TAMPA — When your team is still playing hockey in late June, no one questions your methods.
Trade draft picks? No problem. Trade prospects, too? It’s gotta be done. Push the salary cap, sign older players, spend millions on long-term injured reserve cases, take risks on rental players? All included in the price of success.
But, eventually, July arrives and so do the questions, doubts and dilemmas.
Yes, the Lightning can still be a force in the NHL in 2022-23. Any team with Andrei Vasilevskiy, Nikita Kucherov, Brayden Point, Steven Stamkos and Victor Hedman is undoubtedly a contender.
General manger Julien BriseBois has done a brilliant job keeping the core of this team together, and the victories still coming, for the better part of a decade. The Lightning have been in 46 more playoff games than any franchise in the league since 2015. Forty-six! That’s the very definition of dominance.
But the calculations are getting harder and harder to come by, and the future is coming faster and faster. The farm system is fairly bare, and the roster was among the oldest in the postseason.
Starting in February 2018, the Lightning have dealt six first-round draft picks and three second-round picks to acquire Ryan McDonagh, Barclay Goodrow, Blake Coleman, David Savard, Brandon Hagel and some long-term injured reserve players to create salary-cap space.
They have also traded prospects they had picked in the first rounds in 2012, 2013, 2014, 2016, and 2019 (and three others from the second round) in deals for Blake Coleman, Mikhail Sergachev, Jan Rutta and others.
That’s 11 first-round picks and six second-round picks between 2012 and 2024 that are no longer part of Tampa Bay’s plans. That’s an entire generation of prospects sacrificed for immediate help.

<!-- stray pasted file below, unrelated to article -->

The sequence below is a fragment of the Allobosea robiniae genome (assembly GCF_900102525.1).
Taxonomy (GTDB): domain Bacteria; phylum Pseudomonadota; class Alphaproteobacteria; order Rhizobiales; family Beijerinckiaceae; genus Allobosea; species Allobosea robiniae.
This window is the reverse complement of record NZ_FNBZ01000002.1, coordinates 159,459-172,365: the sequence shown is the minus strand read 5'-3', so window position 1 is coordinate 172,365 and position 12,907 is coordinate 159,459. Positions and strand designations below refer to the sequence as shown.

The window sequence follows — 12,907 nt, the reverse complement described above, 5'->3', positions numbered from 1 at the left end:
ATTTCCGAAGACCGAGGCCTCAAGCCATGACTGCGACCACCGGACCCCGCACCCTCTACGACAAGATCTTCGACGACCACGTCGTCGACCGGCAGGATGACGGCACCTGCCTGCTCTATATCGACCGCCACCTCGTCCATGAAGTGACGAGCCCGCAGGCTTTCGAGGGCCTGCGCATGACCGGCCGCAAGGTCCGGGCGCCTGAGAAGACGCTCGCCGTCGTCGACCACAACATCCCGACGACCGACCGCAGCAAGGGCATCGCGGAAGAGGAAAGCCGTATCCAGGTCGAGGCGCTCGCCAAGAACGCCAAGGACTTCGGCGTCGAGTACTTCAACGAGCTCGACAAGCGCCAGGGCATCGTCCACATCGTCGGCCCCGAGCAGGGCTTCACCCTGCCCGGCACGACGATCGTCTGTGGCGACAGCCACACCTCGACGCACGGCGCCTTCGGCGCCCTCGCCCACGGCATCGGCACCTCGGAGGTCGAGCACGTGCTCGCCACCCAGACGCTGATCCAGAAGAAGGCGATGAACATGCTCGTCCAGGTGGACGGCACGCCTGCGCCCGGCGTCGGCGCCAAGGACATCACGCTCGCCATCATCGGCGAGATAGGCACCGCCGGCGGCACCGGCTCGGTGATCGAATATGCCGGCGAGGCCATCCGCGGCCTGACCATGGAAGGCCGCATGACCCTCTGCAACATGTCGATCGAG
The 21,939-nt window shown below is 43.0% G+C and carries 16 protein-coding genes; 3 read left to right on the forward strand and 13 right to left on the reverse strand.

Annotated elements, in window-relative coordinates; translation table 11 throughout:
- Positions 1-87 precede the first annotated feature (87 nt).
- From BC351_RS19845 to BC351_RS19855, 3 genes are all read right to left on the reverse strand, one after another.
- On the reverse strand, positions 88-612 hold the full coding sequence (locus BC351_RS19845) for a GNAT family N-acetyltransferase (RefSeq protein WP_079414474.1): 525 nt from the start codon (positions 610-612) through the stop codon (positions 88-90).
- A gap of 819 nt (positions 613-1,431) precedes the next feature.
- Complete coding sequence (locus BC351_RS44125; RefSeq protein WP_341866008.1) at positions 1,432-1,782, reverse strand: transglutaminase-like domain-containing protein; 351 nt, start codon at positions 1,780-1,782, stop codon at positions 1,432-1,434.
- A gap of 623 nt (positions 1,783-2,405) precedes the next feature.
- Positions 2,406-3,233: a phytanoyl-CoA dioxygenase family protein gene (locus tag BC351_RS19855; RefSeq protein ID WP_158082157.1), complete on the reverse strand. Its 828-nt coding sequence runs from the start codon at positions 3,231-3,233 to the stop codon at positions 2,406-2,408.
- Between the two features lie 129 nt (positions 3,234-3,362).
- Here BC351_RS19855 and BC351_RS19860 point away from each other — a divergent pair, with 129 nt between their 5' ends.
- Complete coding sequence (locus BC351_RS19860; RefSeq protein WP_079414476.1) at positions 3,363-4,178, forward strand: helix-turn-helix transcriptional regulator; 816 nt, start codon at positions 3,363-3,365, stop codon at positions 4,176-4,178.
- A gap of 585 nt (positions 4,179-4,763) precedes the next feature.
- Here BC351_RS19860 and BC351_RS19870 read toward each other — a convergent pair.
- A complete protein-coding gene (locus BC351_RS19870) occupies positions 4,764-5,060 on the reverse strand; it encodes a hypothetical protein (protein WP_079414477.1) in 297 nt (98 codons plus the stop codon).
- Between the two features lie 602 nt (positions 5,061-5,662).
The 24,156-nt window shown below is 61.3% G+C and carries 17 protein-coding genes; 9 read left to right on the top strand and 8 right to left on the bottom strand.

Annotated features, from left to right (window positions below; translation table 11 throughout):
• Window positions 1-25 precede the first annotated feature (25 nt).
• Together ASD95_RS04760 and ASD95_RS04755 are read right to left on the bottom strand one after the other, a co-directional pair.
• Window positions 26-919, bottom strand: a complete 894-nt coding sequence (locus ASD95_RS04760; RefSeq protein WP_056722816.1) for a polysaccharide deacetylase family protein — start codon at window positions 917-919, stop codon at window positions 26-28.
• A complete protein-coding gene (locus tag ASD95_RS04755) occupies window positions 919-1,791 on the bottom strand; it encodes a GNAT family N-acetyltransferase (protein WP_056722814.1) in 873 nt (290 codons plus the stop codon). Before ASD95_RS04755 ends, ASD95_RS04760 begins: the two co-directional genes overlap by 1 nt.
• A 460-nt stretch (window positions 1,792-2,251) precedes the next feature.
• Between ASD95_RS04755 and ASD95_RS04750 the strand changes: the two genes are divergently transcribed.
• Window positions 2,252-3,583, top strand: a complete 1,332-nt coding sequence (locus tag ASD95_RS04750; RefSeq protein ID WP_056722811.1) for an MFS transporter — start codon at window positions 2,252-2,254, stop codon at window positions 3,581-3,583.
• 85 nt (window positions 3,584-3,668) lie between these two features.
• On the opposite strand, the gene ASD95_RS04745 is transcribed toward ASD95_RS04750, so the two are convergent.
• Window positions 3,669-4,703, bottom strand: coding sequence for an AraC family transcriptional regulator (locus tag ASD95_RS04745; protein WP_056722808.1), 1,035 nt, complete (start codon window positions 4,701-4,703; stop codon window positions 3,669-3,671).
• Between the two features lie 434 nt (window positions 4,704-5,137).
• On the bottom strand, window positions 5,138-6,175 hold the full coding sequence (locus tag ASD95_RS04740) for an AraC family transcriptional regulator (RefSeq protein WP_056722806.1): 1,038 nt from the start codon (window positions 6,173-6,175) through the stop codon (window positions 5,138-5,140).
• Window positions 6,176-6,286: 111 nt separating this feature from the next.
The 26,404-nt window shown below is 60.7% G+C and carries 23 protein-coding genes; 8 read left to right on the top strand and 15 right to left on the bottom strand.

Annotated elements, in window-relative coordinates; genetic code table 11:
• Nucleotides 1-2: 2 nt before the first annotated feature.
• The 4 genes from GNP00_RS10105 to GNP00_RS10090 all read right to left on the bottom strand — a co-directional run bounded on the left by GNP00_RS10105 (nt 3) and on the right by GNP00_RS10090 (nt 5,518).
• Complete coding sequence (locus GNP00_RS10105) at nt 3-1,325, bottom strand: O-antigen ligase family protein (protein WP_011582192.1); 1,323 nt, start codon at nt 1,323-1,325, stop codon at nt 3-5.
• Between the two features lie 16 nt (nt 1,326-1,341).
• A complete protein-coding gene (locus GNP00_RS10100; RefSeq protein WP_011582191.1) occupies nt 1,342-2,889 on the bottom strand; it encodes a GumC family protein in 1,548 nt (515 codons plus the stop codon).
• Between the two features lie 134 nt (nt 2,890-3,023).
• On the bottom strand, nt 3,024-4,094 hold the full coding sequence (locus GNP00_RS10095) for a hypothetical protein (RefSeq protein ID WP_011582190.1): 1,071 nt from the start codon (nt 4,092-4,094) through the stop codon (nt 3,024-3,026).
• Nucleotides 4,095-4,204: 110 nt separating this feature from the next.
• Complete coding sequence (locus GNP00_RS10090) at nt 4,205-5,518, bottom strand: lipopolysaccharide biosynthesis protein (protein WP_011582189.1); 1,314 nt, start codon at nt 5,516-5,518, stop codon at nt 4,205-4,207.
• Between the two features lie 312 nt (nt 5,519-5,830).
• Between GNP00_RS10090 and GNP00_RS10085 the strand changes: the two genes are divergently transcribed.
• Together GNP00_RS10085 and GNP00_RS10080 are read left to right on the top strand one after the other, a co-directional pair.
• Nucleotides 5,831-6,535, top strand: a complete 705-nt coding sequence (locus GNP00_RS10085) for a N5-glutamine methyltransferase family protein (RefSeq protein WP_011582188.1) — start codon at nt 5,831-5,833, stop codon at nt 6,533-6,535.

Was it worth it?
Without a doubt.
Two Stanley Cups and four trips to the Eastern Conference finals in the past five seasons make it a no-brainer.
The question is whether you continue pushing that envelope, or start planning for a different kind of future. The answer is not quite as automatic as years past, but it still seems pretty obvious.
The window may be inching shut for this particular group of players, but it’s not closed yet. And you can’t cheat yourself out of a chance for the 2023 Stanley Cup by worrying about the 2024 regular season.
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“I think it’s a balance,” BriseBois said Tuesday morning. “I think our core guys are still in the prime of their careers. I don’t see it as mileage as much as valuable experience they have they can draw upon in the future when we go on another playoff run.”
So what does that mean specifically?
Nick Paul and Ondrej Palat are unrestricted free agents (along with Rutta) and the Lightning are not likely to re-sign both forwards under current cap conditions. So do you let one walk away? Or do you test the market to see if you might be able to move the final year of Alex Killorn’s contract?
Dealing Killorn, who will be 33 in September and has a limited no-trade contract, would not be ideal, but the Lightning have shown a willingness in the past to part with fan favorites to create needed cap space. And, at this, point there doesn’t seem to be an easy solution among other players under contract.
And if there was one obvious deficiency on this roster in the postseason it was a lack of speed against younger, faster teams such as Florida, New York and Colorado.
“You start with, who are the players that drive the bus and contribute the most to the success of the team looking ahead,” BriseBois said. “We’re not looking back, we’re always looking ahead.
“You make sure you secure them and then whatever is left in terms of cap space, you use that, you use your draft picks, you use your owner’s financial resources, you use all of your other assets to surround that core with as good a support group as possible. Guys that complement the core and build a championship team.”
The core remains the same, and the chance to contend still exists. It’s just a question of what the Lightning are willing to do to pull off one more championship run.
John Romano can be reached at email@example.com. Follow @romano_tbtimes.
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